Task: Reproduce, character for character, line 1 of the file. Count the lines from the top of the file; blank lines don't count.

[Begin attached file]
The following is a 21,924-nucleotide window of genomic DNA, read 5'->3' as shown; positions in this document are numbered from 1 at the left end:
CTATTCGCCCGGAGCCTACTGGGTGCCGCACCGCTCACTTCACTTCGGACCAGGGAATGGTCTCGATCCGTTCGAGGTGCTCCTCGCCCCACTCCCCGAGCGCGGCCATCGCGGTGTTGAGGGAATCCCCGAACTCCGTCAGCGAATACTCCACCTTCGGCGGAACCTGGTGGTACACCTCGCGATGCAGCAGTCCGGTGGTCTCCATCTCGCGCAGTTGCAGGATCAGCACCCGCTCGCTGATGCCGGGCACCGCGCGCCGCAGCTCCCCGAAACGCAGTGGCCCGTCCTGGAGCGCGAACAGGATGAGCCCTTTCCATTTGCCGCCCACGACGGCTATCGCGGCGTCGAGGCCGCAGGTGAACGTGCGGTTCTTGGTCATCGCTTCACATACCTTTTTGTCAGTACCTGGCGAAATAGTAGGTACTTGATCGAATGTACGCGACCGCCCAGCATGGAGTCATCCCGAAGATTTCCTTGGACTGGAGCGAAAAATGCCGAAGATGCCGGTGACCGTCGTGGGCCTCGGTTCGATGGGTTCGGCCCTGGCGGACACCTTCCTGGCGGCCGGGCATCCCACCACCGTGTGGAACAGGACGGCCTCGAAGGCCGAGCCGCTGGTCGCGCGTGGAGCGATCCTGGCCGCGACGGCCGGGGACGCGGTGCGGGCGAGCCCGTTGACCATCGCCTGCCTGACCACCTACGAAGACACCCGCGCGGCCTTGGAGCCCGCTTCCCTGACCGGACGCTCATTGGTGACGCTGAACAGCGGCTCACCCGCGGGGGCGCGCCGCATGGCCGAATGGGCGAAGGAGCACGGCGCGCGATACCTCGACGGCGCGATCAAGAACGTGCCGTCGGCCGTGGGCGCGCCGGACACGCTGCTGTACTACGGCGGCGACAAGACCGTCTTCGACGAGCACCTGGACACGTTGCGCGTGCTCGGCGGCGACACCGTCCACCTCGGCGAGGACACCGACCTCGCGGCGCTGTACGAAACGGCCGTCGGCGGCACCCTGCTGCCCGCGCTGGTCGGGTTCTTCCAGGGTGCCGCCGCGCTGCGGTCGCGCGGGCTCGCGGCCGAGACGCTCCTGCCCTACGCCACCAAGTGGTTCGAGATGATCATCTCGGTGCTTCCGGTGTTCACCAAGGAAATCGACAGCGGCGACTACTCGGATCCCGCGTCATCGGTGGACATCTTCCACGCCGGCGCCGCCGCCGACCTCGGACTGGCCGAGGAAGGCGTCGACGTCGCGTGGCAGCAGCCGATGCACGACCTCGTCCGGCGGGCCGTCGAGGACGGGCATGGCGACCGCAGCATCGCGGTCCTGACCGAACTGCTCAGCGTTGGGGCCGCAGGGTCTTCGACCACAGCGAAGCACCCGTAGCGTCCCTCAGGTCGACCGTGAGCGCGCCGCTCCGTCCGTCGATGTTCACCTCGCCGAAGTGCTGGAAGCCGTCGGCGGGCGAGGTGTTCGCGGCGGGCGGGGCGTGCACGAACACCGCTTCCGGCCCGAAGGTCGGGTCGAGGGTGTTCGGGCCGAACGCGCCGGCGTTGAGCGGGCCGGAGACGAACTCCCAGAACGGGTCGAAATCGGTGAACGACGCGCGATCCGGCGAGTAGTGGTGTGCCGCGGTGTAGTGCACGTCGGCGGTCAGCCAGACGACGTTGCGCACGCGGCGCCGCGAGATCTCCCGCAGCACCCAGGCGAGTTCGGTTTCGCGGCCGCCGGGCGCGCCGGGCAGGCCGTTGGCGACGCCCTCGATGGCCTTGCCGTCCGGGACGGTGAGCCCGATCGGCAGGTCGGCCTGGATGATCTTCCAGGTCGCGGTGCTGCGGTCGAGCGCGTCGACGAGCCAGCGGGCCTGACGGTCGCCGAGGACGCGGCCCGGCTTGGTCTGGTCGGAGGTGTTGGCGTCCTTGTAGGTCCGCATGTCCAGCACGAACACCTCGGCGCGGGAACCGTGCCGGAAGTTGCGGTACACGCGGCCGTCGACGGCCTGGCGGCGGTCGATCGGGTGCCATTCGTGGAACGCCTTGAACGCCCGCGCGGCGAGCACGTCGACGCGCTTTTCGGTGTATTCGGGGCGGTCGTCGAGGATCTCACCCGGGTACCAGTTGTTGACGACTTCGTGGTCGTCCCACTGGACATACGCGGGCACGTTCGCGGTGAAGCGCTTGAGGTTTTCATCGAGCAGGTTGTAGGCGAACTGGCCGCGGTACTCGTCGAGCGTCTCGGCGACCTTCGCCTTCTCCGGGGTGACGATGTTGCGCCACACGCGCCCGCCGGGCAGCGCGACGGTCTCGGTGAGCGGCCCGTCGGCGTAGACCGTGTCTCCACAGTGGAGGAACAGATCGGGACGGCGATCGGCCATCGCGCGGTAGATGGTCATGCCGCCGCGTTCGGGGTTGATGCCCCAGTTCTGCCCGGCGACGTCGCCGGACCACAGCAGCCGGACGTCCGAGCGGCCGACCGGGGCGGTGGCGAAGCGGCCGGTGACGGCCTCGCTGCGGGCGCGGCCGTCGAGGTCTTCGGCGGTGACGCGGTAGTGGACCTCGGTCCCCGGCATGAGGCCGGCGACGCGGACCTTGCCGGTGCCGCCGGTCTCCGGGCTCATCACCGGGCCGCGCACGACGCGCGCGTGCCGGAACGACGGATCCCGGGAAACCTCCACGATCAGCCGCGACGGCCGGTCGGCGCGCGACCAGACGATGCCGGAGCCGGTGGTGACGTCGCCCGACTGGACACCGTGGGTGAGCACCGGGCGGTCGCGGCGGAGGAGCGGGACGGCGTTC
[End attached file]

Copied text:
The following is a 21,924-nucleotide window of genomic DNA, read 5'->3' as shown; positions in this document are numbered from 1 at the left end: